But from there they were deported to the Piaski concentration camp, where they must have been killed as they were declared dead on 08.04.1945.

Autoren: Serdar Ceylan and Alexander Mederer

Descendants of the Bermann Family

In 2012 a descendant of the Bermann family contacted us, John Spitz from South Carolina.

He wrote

I have some information for you regarding the family history of the Bermanns, as I am the son of Klara Bermann, born in 1893.  My older sister Babette Wilmers is living in California. I live in South Carolina.  We were born in Weiden/Oberpfalz in 1922 and 1926.

I recall visiting Gunzenhausen, at age 5 or 6, several times, and remember my grandfather.

I recall the house and the exterior of the shop. My recollection of Gerberstrasse is more of a square (Platz) than a street.

We visited the Flink family in Altenmuhr, my mother's sister.

My father, together with bis brother and sister, owned and operated:
a retail store selling men's, women's, children's shoes
a wholesale store selling leather, tools, supplies to cobblers (Schuster) in the surrounding villages and towns
a storage facility (Lager) for cow - and calf - hides, which were treated and then shipped to shoe-factories
a movie-theatre

We emigrated, more accurately, escaped three times:
from Weiden to Marienbad, in January 1934
from Marienbad to Prag, in September 1938, 24 hours ahead of the German army
from Prag to New York, via Amsterdam, London, Southampton, in March 1939, 12 days ahead of the German army.

In Atlanta, Georgia
The first year, my father worked as a nightwatchman, and my mother and sister as seamstresses in a textile factory.
Then, my father was able to secure a loan, and we bought and operated a grocery (Lebensmittel) and meat market (Metzgerei) for 10 years, when my parents were able to retire, in 1950.
In the store we all worked - my sister until she married and moved to Miami in 1942. The store was open from 7 AM until 7 PM, from Monday to Friday, and from 7 AM to 10 PM on Saturday.
There was a full-time employee, the butcher (Metzger) and two part-time helpers on Saturday.

My sister had no further schooling in the USA.
I attended Duke University and received the BA degree in 1948 in Political Science.
I worked 3 years for the government, 1949-1952, in Germany (Heidelberg), was in the military, US Army, in 1954 and 1955, in Germany (Huenfeld), and worked in department-store merchandising and buying from 1956 to 1961 in the US..
Returned to school in 1962, at the University of Tennessee, where I received the PhD in Economics in 1967.

Afterwards I worked at Roanoke College.

Our mother died in 1982 in Miami…. Neither my wife and I, nor my sister have children…. My wife and I visited Gunzenhausen in 1992 and were received at the Town Hall.

In May 2013 John Spitz sent us this photo of the Bermann family (taken around 1900).  From left to right :

Photo of the Bermann family (taken around 1900)

Ida, perished in Piaski
Mother Johanna, died 1920
David, robbed and murdered 1912
Viktor, killed in battle 1916
Father Bernhard, died 1930
Sigmund, perished in Piaski
Klara, died Miami 1982 (mother of John Spitz)
Lina, died around 1962, Atlanta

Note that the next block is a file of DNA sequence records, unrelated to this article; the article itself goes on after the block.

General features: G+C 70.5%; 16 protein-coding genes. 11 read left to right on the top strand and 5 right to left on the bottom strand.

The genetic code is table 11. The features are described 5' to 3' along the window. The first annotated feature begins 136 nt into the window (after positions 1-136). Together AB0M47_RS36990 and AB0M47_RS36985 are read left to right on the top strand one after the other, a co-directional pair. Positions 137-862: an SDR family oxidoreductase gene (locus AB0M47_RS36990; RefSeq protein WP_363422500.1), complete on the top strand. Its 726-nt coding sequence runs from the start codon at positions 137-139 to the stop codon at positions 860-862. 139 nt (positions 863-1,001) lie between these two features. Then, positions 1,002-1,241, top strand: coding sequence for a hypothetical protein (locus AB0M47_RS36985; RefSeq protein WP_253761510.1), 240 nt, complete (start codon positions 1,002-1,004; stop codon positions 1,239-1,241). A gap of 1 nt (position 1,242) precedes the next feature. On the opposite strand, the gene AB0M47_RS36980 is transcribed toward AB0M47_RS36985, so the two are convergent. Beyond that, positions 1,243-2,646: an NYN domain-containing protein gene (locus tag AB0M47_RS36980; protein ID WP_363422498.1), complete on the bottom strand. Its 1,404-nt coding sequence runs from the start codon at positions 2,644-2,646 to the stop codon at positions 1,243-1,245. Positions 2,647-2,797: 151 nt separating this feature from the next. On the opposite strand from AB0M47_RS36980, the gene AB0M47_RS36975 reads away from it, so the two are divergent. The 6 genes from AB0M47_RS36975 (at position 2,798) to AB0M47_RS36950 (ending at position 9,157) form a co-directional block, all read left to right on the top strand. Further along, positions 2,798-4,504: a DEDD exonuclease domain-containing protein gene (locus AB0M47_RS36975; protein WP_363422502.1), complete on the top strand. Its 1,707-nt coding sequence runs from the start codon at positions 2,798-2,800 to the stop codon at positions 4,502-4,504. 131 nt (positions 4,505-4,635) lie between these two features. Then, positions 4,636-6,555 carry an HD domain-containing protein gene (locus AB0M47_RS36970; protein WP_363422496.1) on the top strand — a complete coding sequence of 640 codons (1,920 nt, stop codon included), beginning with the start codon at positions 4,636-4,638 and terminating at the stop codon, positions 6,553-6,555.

Sophia, perished in Piaski (grandmother of Leigh Firn).

Dr. Leigh Firn was the first descendant of the Bermann family who visited the homeland of his ancestors who lived here at Auergasse 3 and Gerberstraße 8.

Here the couple is standing in front of the house Auergasse 3 that was built by their ancestors on the site of the old synagogue about 1880.

Leigh came from Boston with his wife Karen, who works as a pediatrician in Boston. He is the grandson of Sophia Bermann from Auergasse 3, who married Leopold Firnbacher from Regensburg and went missing in the Piaski concentration camp in 1943.

Their son Max Firnbacher emigrated to Palestine because of the Hitler regime, there he met his wife and they both moved to New Zealand six months later. They had looked for the country on the globe that was furthest away from Germany.

Leigh Firn was born, grew up, went to school and studied law in the capital of New Zealand, Wellington. He travelled to various countries in the diplomatic service.

When he was in the USA, he began studying medicine, became an internist and worked at MIT (Massachusetts Institute of Technology). His area of ​​responsibility was to check whether the process of medical experiments on test subjects was structured in an ethically correct manner.

He is now retired and still lives in Boston. The couple have three grown children and spend the winter every year in New Zealand, where they own a house, as Leigh's parents lived there until their death.

Leigh has been researching the history of his ancestors and family relationships worldwide for almost 50 years.

What was new to us was that he is related to Richard Hellmann, whose wife Betty, née Löwensteiner from Markt Berolzheim, had a maternal uncle who lived in Regensburg. This was Leopold Firnbacher, who married Sophia Bermann - grandparents of Leigh Firn.

He is in good contact with Betty's son, Stanley Hellmann from Baltimore, his second cousin.

Betty’s brother also emigrated to the USA where his son Steven M. Lowenstein became a professor of German history. His main area of ​​interest was the history of Jews in Germany, about which he wrote several books. Some of them were also published in German.


After his return to the USA, Leigh Firn decided to have a memorial plaque made for the Jewish cemetery. His ancestors' gravestones had been broken down and destroyed by the Nazis.

In March 2023 it was attached to the cemetery wall by Steinmetz Roll.